For instance, Ryan Phinney needed his Achilles tendons severed. His doctor ordered the surgery for the paraplegic because the tendons were tightening up, causing his feet to slip off the wheelchair foot rests. Its a fairly common problem with paraplegics, and the surgical solution is a last-resort treatment used when all other methods have been exhausted. All had, Phinney said.
When a second opinion was requested, that doctor also agreed the surgery was necessary. Still, the city fought, pushing it to administrative court.
Four months later, just days before the hearing, the city approved the procedure. But during that period, Phinney said he developed two pressure sores on his leg caused by the tendon problems.
Asking for extensions in administrative court further delays the matter and then dropping the case just before it gets to court means the city never establishes a pattern of conduct before the judges, said Sgt. Kreher, the union leader. The thing is, at the end of the day, they [the city] end up paying the claims - and these attorneys, he said.
But the court hasnt seen a wave of requests for hearings stemming from Atlantas workers comp cases, said Judge Carolyn Hall, who chairs the state workers compensation board. A check of the courts records Friday showed just a handful more requests for hearings in 2008 than in 2005, she said.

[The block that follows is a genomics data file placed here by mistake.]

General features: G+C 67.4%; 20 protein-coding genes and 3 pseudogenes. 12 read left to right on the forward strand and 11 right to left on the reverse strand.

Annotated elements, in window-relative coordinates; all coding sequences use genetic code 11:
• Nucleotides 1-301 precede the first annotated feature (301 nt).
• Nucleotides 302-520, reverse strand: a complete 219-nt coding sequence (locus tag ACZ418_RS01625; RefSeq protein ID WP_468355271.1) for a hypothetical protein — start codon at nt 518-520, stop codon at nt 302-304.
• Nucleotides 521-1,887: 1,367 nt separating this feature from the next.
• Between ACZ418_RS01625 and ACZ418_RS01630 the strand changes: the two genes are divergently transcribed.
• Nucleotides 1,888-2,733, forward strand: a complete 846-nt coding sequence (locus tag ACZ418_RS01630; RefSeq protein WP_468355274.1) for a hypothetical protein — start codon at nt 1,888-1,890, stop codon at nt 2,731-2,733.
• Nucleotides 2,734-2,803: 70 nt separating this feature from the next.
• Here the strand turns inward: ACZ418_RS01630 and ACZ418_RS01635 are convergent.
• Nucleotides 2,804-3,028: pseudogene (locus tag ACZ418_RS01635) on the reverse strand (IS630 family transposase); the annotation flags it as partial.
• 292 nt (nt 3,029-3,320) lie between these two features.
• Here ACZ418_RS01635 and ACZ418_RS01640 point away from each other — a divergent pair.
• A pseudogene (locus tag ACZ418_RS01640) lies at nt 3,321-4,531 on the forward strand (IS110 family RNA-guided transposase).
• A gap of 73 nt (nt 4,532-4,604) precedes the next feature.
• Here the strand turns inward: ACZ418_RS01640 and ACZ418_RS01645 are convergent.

Still, Cocciolone says the city has become more difficult in its dealings. In December, Cocciolone went to pick up a prescription to control the migraine headaches she has suffered since she was shot. The pharmacist, she said, told her the city would not authorize payment for the refill.
She said she was a week without pills, triggering severe headaches that she sometimes still suffers.
Cocciolone said she was victimized by a crazed AR-15-toting gunman who ambushed her and partner Rick Sowa. He died in the attack.
Now the city of Atlanta is burning me again. How can they do that to someone who is putting their life on She pauses. Whats the word?
At first, Cocciolone worried that going public with complaints might cause even more delays and challenges for the five.
It could hurt us, who knows what theyll do, she said. Im hoping theyll be too embarrassed to do anything worse.
Biello doesnt know about that.
Its hard to embarrass the city of Atlanta, he said.
Cover story | Disabled feel deserted